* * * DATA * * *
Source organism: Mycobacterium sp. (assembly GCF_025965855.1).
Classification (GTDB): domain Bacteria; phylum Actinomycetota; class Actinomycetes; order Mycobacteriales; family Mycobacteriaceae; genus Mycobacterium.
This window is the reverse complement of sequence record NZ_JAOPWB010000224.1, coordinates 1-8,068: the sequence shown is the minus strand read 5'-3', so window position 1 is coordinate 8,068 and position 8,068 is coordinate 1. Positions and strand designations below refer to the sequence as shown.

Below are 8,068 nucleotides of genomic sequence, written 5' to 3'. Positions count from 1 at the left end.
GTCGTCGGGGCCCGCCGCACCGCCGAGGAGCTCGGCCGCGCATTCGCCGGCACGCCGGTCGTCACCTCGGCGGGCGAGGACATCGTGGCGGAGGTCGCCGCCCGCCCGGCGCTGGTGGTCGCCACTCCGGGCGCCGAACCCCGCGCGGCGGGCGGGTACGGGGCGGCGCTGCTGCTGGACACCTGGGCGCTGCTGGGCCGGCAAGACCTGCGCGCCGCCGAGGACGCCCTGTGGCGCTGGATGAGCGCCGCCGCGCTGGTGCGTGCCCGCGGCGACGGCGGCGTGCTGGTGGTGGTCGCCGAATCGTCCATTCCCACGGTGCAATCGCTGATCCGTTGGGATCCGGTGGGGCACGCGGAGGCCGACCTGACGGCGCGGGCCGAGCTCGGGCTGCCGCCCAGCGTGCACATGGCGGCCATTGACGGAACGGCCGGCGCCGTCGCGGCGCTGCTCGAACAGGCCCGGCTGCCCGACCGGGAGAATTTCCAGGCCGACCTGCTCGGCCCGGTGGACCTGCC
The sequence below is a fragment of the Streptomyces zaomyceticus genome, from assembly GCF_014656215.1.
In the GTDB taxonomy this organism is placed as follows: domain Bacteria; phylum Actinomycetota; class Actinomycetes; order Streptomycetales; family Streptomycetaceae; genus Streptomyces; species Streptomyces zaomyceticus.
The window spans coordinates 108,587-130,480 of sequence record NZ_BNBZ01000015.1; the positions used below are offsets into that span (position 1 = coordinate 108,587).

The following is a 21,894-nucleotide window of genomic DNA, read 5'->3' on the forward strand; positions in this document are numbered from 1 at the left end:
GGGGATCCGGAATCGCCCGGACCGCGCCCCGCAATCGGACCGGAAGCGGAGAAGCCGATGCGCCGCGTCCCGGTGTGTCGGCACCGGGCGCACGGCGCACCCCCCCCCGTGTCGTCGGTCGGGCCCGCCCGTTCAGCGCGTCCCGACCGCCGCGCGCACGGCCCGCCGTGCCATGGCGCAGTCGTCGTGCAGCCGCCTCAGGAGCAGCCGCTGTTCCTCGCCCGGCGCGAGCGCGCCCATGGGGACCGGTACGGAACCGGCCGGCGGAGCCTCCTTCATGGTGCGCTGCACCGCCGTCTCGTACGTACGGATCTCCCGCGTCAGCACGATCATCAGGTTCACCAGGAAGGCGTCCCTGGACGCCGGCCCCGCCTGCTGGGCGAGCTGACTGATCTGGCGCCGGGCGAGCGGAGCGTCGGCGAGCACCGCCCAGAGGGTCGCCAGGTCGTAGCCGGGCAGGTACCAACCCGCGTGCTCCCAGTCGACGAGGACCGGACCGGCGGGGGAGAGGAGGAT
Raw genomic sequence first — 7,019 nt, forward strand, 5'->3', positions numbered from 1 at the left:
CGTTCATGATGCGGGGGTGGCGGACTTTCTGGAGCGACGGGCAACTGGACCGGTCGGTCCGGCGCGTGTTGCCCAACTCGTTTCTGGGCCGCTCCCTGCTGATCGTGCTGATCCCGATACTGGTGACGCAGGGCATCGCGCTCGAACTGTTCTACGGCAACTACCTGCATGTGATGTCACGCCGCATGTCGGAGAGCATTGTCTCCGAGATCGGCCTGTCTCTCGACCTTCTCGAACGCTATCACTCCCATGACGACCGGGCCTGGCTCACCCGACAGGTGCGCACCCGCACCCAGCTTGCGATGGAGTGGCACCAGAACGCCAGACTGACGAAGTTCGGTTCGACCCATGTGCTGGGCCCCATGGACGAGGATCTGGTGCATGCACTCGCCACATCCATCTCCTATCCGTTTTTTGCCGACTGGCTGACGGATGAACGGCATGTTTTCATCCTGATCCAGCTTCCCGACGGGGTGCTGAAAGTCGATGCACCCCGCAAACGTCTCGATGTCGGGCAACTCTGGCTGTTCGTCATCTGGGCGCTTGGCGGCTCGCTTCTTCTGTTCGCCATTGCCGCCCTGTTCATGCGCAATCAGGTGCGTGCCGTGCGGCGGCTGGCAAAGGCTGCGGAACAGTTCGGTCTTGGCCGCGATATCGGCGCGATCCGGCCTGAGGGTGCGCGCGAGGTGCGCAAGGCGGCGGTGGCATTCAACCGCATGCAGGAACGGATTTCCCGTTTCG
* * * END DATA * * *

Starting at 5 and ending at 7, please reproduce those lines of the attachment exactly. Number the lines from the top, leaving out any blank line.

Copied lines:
GTCGTCGGGGCCCGCCGCACCGCCGAGGAGCTCGGCCGCGCATTCGCCGGCACGCCGGTCGTCACCTCGGCGGGCGAGGACATCGTGGCGGAGGTCGCCGCCCGCCCGGCGCTGGTGGTCGCCACTCCGGGCGCCGAACCCCGCGCGGCGGGCGGGTACGGGGCGGCGCTGCTGCTGGACACCTGGGCGCTGCTGGGCCGGCAAGACCTGCGCGCCGCCGAGGACGCCCTGTGGCGCTGGATGAGCGCCGCCGCGCTGGTGCGTGCCCGCGGCGACGGCGGCGTGCTGGTGGTGGTCGCCGAATCGTCCATTCCCACGGTGCAATCGCTGATCCGTTGGGATCCGGTGGGGCACGCGGAGGCCGACCTGACGGCGCGGGCCGAGCTCGGGCTGCCGCCCAGCGTGCACATGGCGGCCATTGACGGAACGGCCGGCGCCGTCGCGGCGCTGCTCGAACAGGCCCGGCTGCCCGACCGGGAGAATTTCCAGGCCGACCTGCTCGGCCCGGTGGACCTGCC
The sequence below is a fragment of the Streptomyces zaomyceticus genome, from assembly GCF_014656215.1.
In the GTDB taxonomy this organism is placed as follows: domain Bacteria; phylum Actinomycetota; class Actinomycetes; order Streptomycetales; family Streptomycetaceae; genus Streptomyces; species Streptomyces zaomyceticus.